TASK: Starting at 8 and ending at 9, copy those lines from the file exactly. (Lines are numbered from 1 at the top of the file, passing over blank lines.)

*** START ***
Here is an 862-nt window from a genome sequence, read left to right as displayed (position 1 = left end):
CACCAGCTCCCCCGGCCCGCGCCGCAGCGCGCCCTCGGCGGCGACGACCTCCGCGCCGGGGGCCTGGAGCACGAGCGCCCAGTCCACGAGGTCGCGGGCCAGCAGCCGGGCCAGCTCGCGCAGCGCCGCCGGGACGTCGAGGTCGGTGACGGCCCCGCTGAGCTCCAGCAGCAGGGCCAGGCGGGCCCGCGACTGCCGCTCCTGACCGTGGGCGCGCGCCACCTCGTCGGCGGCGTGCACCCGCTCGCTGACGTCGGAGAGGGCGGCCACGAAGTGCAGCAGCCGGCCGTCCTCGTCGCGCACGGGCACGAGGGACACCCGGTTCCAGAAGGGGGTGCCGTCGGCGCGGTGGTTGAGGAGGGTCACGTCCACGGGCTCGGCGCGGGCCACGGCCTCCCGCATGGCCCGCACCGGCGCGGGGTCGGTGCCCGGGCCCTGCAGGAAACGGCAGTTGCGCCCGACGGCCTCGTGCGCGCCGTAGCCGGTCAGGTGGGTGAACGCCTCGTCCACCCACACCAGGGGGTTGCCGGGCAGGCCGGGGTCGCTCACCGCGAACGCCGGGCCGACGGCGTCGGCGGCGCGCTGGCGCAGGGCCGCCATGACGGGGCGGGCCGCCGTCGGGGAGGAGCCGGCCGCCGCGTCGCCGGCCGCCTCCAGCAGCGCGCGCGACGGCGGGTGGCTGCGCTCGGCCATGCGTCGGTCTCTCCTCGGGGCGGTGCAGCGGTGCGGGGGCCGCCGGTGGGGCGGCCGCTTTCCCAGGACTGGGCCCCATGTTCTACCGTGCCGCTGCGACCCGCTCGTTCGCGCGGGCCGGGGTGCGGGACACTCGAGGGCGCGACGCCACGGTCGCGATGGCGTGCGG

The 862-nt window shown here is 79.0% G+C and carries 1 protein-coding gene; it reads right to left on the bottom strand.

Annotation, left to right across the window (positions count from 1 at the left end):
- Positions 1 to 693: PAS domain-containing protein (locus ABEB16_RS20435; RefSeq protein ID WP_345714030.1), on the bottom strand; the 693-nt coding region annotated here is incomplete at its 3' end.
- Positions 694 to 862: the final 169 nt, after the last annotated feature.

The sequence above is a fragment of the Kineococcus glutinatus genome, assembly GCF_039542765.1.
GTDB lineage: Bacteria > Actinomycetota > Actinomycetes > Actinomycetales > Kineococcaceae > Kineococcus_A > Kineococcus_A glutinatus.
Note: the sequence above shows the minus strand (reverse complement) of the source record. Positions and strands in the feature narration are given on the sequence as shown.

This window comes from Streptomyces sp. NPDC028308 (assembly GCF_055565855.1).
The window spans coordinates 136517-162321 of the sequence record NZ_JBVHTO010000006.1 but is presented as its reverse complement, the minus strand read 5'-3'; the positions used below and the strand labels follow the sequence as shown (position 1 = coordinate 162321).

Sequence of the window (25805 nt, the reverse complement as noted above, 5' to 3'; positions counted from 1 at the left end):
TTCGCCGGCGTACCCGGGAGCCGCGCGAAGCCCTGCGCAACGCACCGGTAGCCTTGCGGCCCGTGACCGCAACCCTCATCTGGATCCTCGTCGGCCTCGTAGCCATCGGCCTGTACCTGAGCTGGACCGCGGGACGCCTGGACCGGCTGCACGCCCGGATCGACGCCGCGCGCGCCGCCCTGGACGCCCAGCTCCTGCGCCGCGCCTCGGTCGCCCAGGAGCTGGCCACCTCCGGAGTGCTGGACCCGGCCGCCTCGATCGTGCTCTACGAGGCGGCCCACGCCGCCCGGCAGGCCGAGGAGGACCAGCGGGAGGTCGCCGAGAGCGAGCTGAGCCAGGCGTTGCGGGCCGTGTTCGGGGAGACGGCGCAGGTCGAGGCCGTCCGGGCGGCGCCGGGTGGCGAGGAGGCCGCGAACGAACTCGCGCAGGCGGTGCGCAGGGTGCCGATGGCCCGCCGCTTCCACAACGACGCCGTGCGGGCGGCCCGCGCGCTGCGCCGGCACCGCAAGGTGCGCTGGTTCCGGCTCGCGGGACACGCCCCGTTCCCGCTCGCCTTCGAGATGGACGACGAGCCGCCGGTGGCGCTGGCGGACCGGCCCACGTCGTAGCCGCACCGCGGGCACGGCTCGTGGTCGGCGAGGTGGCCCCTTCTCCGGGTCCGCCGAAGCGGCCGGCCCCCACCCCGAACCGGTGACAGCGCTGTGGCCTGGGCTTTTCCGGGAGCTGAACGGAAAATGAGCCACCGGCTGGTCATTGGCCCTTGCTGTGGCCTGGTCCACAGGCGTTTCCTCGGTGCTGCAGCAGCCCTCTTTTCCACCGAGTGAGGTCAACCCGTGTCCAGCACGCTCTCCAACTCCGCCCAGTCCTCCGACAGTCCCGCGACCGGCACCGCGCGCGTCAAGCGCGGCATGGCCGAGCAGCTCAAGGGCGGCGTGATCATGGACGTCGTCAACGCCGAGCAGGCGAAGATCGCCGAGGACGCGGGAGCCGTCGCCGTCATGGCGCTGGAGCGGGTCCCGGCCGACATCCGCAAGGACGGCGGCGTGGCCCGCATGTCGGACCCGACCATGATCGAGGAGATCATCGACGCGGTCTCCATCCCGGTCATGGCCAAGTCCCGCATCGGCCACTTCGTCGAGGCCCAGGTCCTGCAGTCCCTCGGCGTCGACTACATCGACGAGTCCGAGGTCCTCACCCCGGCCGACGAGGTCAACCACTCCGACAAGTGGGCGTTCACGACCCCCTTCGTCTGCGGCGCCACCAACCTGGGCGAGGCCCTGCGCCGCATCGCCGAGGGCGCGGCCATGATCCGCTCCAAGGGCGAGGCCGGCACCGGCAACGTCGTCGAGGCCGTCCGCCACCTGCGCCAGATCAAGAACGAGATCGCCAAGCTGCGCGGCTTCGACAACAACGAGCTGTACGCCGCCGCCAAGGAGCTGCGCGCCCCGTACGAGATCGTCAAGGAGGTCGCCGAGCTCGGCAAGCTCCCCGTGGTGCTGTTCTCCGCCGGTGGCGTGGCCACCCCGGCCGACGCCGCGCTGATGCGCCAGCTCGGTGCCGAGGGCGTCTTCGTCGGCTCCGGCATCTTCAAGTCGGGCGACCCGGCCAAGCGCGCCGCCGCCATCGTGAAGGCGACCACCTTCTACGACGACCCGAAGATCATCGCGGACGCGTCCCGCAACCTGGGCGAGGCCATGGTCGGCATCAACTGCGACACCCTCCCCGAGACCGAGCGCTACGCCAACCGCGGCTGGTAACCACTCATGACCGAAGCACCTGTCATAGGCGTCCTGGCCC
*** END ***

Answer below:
GTDB lineage: Bacteria > Actinomycetota > Actinomycetes > Actinomycetales > Kineococcaceae > Kineococcus_A > Kineococcus_A glutinatus.
Note: the sequence above shows the minus strand (reverse complement) of the source record. Positions and strands in the feature narration are given on the sequence as shown.